Saturday, April 01, 2006
Everything you love is made of petroleum
The first interview on Friday went well, I have one under my belt! In interviews, it is always my goal to start confidently and, I don't know, something happens. I kind of leave my body and enter this Zen-like state where I'm a poised statue. This is "the zone." It's an exhilarating feeling. First, I build up "the danni" as it were and try to get to the point in the conversation where you turn it (high-fives) and the interviewer sells YOU the job or starts using verbiage like, "your job, you will be doing this, etc." If someone really wants you to go to work for them, this is the point when you can get the potential employer to tip their hand. I a-l-m-o-s-t thought I had the lady.
Lady: "Your job will be to..."
Me: Do it, say it, say it! Come on baby, I know you want to say it for Dannielle!
Lady: "Or, your potential job would be to analyze that incoming data..."
I had some great questions prepared and that gave us more face-time to discuss. She did actually say in the interview, "I have eight people I am interviewing," (okay, lot's of competition and it's only the first interview) "and they all have their positives and negatives." (in context, this meant my lack of direct to consumer product marketing and years of experience) "There is someone applying who has twenty-years experience with Major Beer Company." (dude, how do I get HIS fucking job) "But, I don't really want to train and hand-hold someone who is older than me, with more experience!" (probably shouldn't mention age discrimination to me IN the interview but whatever)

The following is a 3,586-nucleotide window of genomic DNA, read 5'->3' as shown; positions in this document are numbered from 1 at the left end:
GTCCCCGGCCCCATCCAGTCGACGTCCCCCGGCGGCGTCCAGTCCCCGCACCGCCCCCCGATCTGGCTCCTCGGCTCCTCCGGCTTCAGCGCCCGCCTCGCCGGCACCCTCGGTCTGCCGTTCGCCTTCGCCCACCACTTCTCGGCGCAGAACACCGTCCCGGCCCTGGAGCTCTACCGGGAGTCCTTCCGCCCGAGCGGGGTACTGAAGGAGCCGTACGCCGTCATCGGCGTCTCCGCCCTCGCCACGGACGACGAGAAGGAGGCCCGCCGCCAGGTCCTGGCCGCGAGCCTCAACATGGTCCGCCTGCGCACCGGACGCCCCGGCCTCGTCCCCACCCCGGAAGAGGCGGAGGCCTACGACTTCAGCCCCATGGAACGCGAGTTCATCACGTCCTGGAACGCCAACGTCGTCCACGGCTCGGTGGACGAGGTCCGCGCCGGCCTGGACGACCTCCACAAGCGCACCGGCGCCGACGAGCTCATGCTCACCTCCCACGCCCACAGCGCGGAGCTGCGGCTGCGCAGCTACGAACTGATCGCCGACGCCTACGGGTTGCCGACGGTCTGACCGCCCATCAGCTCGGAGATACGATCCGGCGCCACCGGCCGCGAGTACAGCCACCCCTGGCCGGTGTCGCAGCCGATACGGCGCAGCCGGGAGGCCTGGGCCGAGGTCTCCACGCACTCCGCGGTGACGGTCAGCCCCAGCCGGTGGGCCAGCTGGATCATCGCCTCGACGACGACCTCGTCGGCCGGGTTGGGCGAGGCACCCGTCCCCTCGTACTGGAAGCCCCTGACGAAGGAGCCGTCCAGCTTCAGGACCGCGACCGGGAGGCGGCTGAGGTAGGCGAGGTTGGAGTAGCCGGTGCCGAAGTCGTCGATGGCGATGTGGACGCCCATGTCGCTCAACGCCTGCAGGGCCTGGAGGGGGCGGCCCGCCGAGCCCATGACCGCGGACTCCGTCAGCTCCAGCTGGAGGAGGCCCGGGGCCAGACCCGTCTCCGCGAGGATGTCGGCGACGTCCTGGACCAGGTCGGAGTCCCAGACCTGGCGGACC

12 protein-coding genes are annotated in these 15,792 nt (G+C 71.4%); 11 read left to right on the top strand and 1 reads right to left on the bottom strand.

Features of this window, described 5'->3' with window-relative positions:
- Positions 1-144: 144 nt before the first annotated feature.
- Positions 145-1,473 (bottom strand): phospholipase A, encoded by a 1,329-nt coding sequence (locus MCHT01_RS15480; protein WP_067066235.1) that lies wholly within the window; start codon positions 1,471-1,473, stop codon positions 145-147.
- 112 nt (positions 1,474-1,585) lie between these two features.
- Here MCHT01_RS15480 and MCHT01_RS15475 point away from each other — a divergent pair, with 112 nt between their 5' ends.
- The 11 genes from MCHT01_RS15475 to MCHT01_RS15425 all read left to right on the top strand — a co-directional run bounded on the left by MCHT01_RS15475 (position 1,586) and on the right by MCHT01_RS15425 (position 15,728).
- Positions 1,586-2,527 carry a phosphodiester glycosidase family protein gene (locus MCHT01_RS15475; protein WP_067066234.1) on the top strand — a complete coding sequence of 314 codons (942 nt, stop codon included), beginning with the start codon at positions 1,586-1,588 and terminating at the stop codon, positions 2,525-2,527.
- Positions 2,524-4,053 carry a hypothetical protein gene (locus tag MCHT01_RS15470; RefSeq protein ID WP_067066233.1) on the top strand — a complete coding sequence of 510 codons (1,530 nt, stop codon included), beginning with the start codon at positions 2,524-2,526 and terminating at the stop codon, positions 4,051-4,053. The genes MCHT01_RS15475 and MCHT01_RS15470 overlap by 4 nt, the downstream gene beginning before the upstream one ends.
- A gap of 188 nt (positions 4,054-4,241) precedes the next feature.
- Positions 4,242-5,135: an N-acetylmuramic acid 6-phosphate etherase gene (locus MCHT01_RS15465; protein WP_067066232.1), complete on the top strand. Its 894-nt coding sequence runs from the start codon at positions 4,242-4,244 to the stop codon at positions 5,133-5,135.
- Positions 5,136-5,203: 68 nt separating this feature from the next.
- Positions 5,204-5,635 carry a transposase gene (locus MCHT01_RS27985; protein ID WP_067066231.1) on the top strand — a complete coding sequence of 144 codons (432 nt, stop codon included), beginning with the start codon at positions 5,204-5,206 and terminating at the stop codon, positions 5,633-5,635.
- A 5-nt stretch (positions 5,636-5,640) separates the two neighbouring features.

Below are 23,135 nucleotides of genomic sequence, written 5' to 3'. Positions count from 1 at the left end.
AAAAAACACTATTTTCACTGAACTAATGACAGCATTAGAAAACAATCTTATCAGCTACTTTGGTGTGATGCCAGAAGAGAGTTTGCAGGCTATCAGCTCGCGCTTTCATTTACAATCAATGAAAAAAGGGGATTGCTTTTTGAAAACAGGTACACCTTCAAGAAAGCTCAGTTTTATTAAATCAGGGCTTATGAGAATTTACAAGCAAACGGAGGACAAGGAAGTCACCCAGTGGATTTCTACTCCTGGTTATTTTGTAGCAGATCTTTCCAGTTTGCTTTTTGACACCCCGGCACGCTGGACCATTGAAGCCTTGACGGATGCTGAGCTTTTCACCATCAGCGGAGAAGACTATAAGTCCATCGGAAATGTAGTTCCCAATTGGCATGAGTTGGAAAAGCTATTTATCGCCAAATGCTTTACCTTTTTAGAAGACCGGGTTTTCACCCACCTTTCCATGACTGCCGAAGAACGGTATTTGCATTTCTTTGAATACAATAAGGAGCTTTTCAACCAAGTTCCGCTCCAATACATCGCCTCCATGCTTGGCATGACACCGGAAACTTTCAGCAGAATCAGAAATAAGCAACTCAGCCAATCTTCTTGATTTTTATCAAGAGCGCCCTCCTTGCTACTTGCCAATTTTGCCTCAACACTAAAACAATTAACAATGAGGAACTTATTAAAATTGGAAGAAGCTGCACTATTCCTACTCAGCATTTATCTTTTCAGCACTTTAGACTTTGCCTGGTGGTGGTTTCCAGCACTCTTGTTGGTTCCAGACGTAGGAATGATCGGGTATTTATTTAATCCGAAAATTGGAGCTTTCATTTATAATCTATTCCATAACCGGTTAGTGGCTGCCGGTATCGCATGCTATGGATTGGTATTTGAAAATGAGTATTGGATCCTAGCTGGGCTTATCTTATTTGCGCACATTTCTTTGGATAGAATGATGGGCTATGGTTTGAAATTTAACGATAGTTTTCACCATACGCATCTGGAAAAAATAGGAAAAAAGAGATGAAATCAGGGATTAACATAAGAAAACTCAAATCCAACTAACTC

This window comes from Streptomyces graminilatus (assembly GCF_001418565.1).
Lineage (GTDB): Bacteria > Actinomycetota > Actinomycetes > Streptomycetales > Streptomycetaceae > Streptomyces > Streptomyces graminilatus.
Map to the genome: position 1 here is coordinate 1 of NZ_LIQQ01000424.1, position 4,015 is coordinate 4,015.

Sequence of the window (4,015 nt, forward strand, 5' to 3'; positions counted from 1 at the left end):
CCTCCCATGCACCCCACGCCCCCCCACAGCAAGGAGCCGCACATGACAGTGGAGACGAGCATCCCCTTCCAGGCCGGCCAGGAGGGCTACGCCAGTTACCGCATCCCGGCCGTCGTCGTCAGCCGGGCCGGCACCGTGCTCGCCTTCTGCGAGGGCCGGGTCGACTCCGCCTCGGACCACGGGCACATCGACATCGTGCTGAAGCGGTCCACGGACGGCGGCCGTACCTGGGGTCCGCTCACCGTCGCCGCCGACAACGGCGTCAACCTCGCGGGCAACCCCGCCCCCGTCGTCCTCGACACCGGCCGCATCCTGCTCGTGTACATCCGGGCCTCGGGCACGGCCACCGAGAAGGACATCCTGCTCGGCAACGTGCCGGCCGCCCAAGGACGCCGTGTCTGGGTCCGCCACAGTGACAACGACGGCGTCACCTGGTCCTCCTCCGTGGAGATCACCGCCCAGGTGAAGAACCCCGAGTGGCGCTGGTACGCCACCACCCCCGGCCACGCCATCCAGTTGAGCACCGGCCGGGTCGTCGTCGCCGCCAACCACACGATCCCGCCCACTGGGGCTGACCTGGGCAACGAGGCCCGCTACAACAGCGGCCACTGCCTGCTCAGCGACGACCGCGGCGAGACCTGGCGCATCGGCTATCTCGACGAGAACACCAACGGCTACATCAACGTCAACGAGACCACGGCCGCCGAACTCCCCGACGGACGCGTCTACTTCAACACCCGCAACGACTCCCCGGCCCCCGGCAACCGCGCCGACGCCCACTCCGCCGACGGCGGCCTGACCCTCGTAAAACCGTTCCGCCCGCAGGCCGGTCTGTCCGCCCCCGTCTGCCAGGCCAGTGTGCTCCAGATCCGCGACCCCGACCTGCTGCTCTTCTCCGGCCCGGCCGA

Mixed - signals. I knew I was underqualified when I applied, and I knew this would come up in the interview and I was prepared for it, but really, you have to bring up someone like THAT! Good reminder that I am playing ball outta my league. The end of the interview became very conversational and that is a good thing, it's just difficult and critical to know exactly when to cut that cord. It was the only time in life that my knowledge of Arbonne skin-care products has or probably ever will come in handy. I figured a woman into homeopathic medicine would like it...and she did AND it's also a Swiss product. Score one for the danni...maybe I SHOULD be in sales. Lynn and I once attended an Arbonne skin-care products party at the home of a friend. We learned that everything we use in the US is made from some form of crude petroleum and refined by burning it at thousands of degrees, that we will probably all die of cancer, and they sell a product we dubbed, "colon blow."
I am waiting to hear if I will have a second interview with the CEO. I think I have some career ($) potential here. Brand management would be huge for me and help me take another step towards California.